The government will form a new independent consumer advocate for the telecoms industry, protecting mobile and broadband customers from being ripped off.
Currently, there are dedicated, independent and well-resourced consumer champions advocating for consumers in other essential service sectors, including the energy, water, post, and transport markets. But until now there has been no comparable champion for telecoms consumers, and customers are paying the price.
Low rates of switching and opaque practices by telecoms companies mean households are collectively overspending by hundreds of millions of pounds each year on their entertainment and connectivity.
For example, three major mobile phone providers—EE, Three, and Vodafone—were recently found to have not decreased monthly bills of customers in contract after they’d paid off their handsets. Consumer advocate Citizens Advice estimated that four million mobile phone customers in Britain are paying for devices they already own, to the tune of £38 a month on average. Ofcom benchmarked the cost at £330 million each year.
This cost is just one loyalty penalty customers are paying in the telecoms industry. Rates of switching remain low in the broadband market, costing customers a cumulative of £1 billion a year, according to an estimate from the Competitors and Markets Authority (CMA).
Meanwhile, the Institute of Customer Service Satisfaction Index reveal that telecommunications and media perform poorly compared to other markets, ranking third last in 2019 and second last in 2019.
“It’s clear that some mobile and broadband customers are vulnerable to unfair business practices,” said Minister for Digital Margot James.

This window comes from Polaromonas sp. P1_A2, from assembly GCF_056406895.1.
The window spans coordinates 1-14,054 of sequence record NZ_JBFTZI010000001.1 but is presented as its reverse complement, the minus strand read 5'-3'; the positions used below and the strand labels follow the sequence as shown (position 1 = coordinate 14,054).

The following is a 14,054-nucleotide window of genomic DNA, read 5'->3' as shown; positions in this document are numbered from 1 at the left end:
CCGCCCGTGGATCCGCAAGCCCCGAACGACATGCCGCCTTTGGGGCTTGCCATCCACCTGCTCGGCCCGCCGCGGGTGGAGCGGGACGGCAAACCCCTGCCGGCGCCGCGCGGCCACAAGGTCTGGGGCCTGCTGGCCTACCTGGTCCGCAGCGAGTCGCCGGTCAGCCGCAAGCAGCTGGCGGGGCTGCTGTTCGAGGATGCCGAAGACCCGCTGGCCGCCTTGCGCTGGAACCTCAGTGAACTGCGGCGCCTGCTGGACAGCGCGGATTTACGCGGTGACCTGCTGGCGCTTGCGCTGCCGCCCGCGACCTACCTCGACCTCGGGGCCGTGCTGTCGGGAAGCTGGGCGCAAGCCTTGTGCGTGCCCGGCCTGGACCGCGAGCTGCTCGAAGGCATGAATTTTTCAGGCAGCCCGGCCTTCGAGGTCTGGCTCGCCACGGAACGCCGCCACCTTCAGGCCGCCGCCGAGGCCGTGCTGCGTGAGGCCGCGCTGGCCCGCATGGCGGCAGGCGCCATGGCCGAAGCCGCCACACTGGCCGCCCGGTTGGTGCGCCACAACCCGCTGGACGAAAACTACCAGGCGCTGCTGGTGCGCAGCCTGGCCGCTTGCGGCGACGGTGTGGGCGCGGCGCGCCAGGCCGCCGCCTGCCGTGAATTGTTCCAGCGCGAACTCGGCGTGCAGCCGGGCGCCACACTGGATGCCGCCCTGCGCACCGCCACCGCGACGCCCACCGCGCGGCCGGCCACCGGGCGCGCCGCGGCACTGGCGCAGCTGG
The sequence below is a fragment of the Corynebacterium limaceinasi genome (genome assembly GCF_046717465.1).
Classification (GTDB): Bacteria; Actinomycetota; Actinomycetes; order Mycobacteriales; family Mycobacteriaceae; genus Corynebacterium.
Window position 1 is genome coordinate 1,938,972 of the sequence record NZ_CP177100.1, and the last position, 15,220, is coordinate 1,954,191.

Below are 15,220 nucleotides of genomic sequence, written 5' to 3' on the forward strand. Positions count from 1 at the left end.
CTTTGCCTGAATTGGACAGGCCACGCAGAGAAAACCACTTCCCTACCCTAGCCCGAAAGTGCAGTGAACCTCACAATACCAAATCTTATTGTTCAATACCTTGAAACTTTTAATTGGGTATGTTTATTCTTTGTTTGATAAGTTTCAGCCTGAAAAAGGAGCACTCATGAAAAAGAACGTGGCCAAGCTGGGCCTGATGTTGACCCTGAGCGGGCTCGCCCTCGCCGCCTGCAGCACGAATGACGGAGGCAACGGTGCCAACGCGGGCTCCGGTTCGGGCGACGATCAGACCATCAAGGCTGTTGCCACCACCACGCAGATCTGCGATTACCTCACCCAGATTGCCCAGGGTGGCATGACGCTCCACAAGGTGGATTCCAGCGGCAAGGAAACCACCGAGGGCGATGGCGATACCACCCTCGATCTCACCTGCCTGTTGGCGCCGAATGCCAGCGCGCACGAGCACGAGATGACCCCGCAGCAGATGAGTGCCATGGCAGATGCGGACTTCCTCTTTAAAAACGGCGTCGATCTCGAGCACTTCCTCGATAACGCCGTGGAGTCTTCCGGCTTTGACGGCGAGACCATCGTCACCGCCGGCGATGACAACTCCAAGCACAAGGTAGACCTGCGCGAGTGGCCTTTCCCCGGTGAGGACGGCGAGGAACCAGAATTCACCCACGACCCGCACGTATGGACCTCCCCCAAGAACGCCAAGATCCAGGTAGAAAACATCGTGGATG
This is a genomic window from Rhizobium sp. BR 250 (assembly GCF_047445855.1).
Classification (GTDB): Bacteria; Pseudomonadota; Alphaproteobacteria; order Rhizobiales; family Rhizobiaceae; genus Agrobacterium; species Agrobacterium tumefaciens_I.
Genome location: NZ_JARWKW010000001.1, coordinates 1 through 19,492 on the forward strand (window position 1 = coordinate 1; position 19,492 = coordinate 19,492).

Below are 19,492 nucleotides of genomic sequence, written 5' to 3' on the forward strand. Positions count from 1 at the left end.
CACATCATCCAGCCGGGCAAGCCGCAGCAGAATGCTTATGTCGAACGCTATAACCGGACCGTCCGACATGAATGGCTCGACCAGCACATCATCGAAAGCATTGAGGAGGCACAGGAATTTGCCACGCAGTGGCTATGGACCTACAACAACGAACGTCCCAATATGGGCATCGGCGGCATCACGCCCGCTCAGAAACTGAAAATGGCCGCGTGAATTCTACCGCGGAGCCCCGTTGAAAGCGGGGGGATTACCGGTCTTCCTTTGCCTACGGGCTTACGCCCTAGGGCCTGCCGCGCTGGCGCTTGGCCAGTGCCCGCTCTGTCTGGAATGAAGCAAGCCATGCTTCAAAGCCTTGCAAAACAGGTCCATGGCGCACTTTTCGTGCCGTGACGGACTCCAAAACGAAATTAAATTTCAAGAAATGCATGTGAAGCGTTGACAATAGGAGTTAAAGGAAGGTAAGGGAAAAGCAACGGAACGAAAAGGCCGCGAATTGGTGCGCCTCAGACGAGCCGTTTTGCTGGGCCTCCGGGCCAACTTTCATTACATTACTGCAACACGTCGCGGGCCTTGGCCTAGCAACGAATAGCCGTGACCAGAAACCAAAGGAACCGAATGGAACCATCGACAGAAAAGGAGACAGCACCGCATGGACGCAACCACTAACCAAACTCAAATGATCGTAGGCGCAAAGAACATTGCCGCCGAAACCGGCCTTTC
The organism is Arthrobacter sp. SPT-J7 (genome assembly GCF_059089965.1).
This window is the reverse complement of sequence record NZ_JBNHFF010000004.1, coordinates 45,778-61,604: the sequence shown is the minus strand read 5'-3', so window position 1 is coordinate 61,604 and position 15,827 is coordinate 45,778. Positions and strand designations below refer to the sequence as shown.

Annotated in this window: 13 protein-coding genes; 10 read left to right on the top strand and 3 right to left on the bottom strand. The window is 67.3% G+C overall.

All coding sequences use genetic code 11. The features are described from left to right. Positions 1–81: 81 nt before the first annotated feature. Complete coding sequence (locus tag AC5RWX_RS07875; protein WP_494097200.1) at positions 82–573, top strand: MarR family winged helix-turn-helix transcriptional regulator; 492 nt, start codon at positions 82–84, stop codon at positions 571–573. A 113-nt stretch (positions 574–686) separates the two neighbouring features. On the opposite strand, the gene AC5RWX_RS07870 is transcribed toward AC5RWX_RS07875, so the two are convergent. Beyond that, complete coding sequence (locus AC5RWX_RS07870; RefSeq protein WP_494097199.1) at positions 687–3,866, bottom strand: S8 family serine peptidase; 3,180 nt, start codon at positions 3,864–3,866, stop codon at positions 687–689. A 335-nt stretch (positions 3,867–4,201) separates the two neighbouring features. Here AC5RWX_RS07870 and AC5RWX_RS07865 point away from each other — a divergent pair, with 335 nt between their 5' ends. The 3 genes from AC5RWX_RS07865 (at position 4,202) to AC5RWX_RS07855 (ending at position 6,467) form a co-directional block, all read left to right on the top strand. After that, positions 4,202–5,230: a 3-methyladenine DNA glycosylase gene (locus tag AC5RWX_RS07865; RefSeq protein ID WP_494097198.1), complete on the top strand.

“We’ve already strengthened Ofcom’s powers to improve outcomes for consumers, but a strong, independent consumer champion will empower customers and hold telecoms companies to account, as well as working with them to drive improvements in their services,” she added.
The new mobile and broadband champion will have the power to conduct research and find areas where consumer experience can be improved. It will represent consumers in key policy and regulator debates, including surrounding the rollout of full fibre broadband and 5G mobile services.
The advocate will also directly support customers, especially the most vulnerable, as they engage in an increasingly complex market, much in the way the Energy Help Unit does in the energy sector. It will run campaigns, much like the Big Energy Saving Week, to help customers find the best deals and upgrade to faster and more advanced services.
Finally, the advocate will work directly with the industry to improve customer outcomes and promote best practices.
“The consumer advocate will help deliver a Britain that works for everyone putting more money into the pockets of ordinary working people,” said James.